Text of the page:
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NAFTA, union workers, unions, international trade


Union opposition to free trade policies suggests that international trade damages the union movement. Previous research has found little relationship between union wages and international trade. However, greater trade may hinder unions by reducing the likelihood that workers enter the union sector. A bivariate partial observability probit model is used to predict union choice with respect to risk aversion, union strategic behavior, and product market effects of trade. The model estimates the probability of workers entering the union sector queue and the probability of being hired from the union queue. The results suggest that trade has had some adverse effects on union choice, but it is exports rather than imports that have the greatest negative impact on unions. Sectorial results show that high technology sector workers have a high likelihood of union choice, ceteris paribus, which acts to offset the adverse impact of trade. Finally, the empirical evidence implies that most of the determination of individual union status is due to firm behavior, not due to characteristics of the individual worker.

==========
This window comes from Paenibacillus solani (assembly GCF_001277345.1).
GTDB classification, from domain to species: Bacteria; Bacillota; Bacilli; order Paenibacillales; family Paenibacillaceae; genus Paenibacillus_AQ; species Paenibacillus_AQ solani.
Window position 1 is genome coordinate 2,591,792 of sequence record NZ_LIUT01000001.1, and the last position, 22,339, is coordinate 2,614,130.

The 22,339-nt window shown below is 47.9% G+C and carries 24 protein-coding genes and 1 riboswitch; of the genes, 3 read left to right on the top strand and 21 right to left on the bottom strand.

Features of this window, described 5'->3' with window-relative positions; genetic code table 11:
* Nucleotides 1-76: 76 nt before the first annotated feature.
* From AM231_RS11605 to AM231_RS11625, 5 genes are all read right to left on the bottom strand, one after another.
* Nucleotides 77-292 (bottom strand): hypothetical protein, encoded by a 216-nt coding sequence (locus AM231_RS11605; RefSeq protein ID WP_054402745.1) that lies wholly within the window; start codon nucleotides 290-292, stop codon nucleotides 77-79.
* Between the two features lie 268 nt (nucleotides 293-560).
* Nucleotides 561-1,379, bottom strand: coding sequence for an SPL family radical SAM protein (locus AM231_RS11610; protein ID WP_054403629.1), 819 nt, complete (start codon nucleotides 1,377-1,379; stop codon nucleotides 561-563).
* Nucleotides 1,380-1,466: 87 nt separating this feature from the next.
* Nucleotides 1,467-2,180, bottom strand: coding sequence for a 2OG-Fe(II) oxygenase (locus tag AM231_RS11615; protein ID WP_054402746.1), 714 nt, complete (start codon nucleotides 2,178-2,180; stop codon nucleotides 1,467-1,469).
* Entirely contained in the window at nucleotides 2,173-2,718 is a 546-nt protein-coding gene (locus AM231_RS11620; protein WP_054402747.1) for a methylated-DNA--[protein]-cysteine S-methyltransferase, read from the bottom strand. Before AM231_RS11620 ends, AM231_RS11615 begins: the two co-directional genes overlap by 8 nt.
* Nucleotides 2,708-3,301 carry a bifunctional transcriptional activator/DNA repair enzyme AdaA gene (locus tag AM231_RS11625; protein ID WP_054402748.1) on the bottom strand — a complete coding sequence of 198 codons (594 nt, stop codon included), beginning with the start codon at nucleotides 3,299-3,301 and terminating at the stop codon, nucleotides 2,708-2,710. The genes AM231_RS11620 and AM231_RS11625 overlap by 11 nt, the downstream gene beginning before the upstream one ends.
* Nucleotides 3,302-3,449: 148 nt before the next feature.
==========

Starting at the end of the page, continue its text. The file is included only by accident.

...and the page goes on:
Department of Economics, South Dakota State University

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